A Last Course in Molecular Gastronomy

Never thought of making stock from doughnuts for dessert? How about carbonating fruit before it becomes juice? It turns out that these exercises in sweet molecular gastronomy aren’t limited to the lab-like pro kitchens of their inventors–they’re fun projects you can undertake in your own kitchen.

Awall25 says doughnut soup is a lot of fun to make, and tastes “exactly like a doughnut, except it [is] somehow richer than a doughnut.” To accompany the doughnut soup, he made espresso foam, a neat effect achieved without high-tech or hard-to-come-by ingredients. Simply add a bit of soy lecithin, which you can buy at health food stores (get it in liquid form if you can–otherwise, you’ll need to dissolve granules in the coffee) and froth it with a stick blender. The soy lecithin helps the bubbles hold once it’s frothed.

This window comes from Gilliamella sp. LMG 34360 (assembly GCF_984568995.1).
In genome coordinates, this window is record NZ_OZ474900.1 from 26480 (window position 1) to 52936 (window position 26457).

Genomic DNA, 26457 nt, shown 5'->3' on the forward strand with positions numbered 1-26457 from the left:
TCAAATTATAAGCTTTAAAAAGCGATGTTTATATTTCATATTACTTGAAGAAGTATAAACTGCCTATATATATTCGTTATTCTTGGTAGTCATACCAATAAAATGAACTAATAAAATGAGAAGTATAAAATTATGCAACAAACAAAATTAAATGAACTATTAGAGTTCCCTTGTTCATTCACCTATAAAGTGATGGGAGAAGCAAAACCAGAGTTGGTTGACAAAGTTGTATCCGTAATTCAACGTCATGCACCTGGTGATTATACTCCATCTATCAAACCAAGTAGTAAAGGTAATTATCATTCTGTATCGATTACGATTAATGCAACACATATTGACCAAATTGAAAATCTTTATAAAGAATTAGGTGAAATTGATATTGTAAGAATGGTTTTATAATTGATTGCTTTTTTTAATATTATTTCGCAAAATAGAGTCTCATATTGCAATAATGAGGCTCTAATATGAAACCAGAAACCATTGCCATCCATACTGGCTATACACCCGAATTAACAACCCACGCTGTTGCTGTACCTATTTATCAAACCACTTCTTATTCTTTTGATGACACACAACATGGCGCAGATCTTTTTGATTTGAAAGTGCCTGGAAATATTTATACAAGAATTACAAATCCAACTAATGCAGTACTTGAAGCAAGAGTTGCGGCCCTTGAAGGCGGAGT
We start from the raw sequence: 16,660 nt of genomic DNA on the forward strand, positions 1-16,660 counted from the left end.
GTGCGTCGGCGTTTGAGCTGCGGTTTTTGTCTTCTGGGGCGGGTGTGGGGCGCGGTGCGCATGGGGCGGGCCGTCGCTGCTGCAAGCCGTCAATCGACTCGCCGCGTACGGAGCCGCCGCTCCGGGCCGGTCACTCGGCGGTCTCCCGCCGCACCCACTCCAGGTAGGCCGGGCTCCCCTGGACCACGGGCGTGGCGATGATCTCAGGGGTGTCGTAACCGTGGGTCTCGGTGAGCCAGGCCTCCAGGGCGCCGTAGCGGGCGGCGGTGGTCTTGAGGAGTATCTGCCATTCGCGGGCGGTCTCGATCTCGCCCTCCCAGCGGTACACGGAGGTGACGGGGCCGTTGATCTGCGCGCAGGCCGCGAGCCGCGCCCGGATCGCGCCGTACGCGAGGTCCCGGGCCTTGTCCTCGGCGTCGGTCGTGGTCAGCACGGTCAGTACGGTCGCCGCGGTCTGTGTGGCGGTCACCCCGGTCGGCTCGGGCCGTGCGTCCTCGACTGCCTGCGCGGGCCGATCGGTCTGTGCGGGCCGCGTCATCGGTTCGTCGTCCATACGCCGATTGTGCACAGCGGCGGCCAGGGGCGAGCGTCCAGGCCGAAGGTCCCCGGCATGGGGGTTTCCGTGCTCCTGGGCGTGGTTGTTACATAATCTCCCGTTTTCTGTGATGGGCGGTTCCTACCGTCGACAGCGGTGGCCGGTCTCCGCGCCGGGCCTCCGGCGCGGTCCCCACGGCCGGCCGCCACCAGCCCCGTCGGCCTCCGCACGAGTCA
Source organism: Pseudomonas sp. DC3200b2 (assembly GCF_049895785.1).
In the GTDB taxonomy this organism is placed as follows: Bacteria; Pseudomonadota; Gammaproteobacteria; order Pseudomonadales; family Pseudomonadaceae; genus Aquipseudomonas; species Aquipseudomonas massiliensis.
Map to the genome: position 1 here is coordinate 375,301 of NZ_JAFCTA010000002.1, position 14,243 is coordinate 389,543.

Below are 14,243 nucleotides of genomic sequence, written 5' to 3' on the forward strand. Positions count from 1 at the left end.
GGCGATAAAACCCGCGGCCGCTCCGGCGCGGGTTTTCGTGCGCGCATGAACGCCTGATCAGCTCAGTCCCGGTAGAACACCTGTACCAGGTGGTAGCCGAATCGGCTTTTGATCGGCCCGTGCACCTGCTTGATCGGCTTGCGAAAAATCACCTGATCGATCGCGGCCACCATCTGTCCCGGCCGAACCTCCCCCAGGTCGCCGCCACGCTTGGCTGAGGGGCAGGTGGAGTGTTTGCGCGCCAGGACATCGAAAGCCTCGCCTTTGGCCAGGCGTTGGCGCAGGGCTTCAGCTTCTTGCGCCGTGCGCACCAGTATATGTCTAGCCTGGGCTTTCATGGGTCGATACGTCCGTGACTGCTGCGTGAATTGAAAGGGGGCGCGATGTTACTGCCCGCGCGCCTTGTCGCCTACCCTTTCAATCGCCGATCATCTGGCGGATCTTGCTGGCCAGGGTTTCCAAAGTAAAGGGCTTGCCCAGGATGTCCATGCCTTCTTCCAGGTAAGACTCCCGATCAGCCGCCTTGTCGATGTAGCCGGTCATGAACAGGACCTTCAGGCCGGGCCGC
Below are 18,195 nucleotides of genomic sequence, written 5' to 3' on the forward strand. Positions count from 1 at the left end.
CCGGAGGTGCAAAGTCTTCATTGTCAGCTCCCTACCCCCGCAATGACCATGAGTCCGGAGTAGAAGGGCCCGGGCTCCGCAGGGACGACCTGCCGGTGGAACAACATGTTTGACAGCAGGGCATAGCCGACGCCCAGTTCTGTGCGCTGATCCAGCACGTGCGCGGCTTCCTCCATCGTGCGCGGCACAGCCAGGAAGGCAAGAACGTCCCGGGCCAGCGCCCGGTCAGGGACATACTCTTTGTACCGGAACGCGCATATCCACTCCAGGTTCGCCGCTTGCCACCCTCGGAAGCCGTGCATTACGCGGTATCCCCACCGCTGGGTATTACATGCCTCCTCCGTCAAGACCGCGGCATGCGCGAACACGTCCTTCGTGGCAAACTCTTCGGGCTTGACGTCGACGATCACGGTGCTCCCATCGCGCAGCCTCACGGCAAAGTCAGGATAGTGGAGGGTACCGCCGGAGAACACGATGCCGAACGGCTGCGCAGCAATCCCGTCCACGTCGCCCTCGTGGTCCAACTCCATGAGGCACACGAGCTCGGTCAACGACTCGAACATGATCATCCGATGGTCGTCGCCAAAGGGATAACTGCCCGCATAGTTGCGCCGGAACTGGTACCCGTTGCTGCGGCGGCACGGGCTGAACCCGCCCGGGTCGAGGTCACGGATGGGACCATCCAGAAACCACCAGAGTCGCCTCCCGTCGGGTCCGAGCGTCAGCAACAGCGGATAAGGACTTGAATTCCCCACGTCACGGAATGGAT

If you luck into some dry ice, or have a handy local source, you can carbonate fruit. When dry ice melts, it turns directly into carbon dioxide, the stuff of carbonation, and with the proper set-up, you can put the bubbles inside your berries. jsaimd tried it with apple slices and said it was like having Martinelli’s sparkling cider in whole-fruit form!

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